Finally Some Action on Thames/Coast Coastal Hazards

Over 20 years ago when Moanataiari severely flooded in the 1990’s we all knew that coastal flooding was a serious issue for Thames/Coast.  Three years ago, after discovering Thames was one of the most at risk towns/cities in New Zealand from sea level rise and coastal flooding, I started pressuring TCDC to take urgent action.  For ages it seemed no one took these threats seriously.  The January 2018 storm surge was a huge wake up call.

Now thankfully, TCDC have finally acknowledged that coastal flooding on the western side of the Peninsula poses the greatest risk and will take priority under their Shoreline Management Plan (SMP) scheme.

SMP map priority

As can be seen from the map, apart from Thames/Coast –  Mercury Bay, Tairua/Pauanui and Whangamata are other high-risk hazard areas.

TCDC has adopted the recommendations of a SMP scoping report from its consultants see  here.

In other good news TCDC says  –

  •  It is establishing close working relationships with partners and key stakeholders including mana whenua, Waikato Regional Council (WRC), New Zealand Transport Agency (NZTA) and the Department of Conservation (DOC) in this project.
  • Next steps will include establishing ‘coastal panels’ from volunteers, community representatives and other key stakeholders in each of our four SMP areas across the district.

The panels will be tasked with identifying the risks on their local coasts, and proposing policies and actions to address these.  Panel members will be made up of local mana whenua representatives, Community Board members, community businesses and organisations and citizens.

Expressions of interest will be sought for positions on each of the coastal panels in March/April, with panels proposed to start meeting in June.  More information will be available at tcdc.govt.nz/coastal

It is excellent news that TCDC has finally acknowledged that Thames/Coast will be a priority for coastal hazard action.  Now we have to make sure we get the best possible research to inform the community panels, TCDC, WRC  and the other stakeholders and the views and cultural aspirations of mana whenua are listened to and actioned.

Whitianga Water Shortages

A Statement from Waikato Regional Council about the water shortages in Whitianga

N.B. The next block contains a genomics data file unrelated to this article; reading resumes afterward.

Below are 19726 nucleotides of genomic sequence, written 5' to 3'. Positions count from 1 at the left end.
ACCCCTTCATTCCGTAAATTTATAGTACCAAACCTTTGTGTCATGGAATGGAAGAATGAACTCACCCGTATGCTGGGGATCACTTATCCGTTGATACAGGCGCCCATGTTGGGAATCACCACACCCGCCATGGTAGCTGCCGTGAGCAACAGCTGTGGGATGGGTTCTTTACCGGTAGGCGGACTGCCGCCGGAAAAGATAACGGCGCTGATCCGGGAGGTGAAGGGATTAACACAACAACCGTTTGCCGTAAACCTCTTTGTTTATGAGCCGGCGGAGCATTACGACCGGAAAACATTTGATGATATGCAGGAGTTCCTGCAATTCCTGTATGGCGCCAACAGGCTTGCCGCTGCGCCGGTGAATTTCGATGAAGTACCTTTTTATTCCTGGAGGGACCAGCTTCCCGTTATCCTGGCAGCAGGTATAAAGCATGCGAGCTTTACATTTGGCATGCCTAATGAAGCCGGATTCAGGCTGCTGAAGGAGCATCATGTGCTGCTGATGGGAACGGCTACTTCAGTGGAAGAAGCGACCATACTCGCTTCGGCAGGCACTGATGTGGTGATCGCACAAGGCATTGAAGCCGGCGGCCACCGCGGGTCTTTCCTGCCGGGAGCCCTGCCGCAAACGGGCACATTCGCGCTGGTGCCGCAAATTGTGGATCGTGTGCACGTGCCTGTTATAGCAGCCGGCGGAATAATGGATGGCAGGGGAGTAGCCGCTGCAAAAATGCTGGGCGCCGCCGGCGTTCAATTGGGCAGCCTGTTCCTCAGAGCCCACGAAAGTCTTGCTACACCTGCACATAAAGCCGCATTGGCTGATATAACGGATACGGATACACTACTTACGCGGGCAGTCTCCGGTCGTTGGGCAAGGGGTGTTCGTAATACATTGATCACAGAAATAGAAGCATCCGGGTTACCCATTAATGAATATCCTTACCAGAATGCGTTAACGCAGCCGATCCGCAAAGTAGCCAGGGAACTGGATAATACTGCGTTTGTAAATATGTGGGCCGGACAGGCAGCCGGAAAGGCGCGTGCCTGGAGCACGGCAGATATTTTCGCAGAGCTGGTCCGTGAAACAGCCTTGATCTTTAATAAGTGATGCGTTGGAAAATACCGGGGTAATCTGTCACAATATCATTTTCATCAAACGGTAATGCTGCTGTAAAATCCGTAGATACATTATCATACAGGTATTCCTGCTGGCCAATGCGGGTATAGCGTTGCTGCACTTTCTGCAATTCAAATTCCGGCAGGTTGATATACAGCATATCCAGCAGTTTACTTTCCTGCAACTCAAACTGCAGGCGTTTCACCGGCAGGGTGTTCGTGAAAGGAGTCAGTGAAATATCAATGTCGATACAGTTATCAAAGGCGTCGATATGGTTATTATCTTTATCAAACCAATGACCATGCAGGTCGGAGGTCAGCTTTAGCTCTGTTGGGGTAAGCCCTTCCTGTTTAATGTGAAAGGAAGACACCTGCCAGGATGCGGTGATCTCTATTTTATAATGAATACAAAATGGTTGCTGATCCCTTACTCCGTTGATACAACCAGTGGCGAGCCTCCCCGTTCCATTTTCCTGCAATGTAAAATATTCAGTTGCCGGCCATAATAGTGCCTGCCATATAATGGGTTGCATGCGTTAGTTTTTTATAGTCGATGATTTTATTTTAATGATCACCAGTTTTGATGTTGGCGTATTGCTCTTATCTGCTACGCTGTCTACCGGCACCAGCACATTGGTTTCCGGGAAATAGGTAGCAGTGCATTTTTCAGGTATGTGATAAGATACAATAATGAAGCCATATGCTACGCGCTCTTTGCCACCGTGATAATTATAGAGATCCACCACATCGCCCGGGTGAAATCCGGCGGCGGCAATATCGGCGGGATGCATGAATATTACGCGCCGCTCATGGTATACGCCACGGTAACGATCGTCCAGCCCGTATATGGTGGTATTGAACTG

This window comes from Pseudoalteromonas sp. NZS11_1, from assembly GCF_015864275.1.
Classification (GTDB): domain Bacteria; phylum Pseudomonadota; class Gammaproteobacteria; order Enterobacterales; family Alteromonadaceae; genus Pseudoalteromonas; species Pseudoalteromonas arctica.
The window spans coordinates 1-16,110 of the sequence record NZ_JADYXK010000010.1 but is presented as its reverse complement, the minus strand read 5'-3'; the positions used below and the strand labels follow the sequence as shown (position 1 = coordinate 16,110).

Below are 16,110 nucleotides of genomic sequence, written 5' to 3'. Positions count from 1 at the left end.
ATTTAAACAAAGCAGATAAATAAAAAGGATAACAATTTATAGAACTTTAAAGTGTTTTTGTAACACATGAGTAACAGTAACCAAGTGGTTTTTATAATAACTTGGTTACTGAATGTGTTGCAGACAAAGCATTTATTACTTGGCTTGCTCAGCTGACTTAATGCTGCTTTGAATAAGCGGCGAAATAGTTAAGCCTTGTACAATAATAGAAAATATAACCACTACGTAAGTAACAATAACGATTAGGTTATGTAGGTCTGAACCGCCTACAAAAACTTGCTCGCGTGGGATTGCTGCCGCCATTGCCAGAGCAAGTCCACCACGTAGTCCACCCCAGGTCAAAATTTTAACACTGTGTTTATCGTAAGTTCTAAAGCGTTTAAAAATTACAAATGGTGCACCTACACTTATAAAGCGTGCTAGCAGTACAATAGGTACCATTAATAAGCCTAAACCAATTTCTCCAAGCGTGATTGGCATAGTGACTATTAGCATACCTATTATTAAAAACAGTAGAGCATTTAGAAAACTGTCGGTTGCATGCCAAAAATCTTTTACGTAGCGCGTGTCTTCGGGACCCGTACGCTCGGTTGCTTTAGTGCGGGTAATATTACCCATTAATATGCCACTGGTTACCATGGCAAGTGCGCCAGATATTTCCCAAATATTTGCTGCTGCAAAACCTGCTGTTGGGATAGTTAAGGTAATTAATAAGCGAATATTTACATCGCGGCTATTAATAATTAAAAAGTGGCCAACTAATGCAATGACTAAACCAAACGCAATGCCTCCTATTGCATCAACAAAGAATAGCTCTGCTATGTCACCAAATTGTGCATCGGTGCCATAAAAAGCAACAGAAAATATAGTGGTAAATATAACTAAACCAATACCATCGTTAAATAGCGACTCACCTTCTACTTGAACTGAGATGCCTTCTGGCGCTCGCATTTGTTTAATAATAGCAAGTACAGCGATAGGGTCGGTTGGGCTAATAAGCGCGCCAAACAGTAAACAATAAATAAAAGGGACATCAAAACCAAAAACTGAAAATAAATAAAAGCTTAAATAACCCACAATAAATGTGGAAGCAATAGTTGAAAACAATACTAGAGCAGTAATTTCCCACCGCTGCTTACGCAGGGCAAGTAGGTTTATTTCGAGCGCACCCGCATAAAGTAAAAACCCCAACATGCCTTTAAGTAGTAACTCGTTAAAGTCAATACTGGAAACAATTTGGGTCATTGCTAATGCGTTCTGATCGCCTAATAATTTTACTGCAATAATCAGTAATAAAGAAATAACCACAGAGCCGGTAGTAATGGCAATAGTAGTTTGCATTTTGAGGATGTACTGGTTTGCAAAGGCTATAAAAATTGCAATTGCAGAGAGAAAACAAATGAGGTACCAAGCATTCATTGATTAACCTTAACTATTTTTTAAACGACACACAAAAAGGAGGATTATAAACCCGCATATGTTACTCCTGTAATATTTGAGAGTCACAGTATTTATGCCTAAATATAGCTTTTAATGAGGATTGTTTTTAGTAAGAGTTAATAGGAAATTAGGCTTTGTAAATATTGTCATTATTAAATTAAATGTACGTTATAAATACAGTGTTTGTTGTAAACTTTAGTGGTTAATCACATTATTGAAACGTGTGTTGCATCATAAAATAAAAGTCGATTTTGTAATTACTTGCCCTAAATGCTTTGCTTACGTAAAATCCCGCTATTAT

Thames-Coromandel District Council (TCDC) holds resource consent, that expires in 2025, to take up to 8000 cubic metres of water per day from the Whangamaroro River to supply water to Whitianga. This consent was granted in 2006 and replaced a previous consent that authorised the taking of up to 5450 cubic metres of water per day.
 
“When applying for the consent, TCDC expected this would provide for foreseeable future needs. The conditions attached to the consent were established based on technical advice provided by TCDC, that was prepared by NIWA and reviewed by Waikato Regional Council scientists. The historical record of the daily volume provided by TCDC indicates that the maximum volume that has been taken is around 6000 cubic metres per day, so there appears to be sufficient capacity for supply within the current consent.
 
“The consent also includes conditions that require the volume of water taken on a daily basis to be reduced when the river flow falls to specified flow levels. These levels were identified by NIWA as appropriate to protect in stream values. It has been for TCDC to determine how it goes about achieving these reductions when/if they are needed.
 
“The option is available to TCDC to seek a new consent prior to the existing consent expiring, if it considers that necessary.
 
“Other options available to TCDC include the provision of additional storage. This was a matter raised by other interested and affected parties when the current consent was processed in 2006. At the time the decision noted that the 19 year consent duration provided sufficient time for TCDC to consider other options to manage pressures on water supply during periods of low flow.
Denis Tegg Waikato Regional Council Representative for Thames Coromandel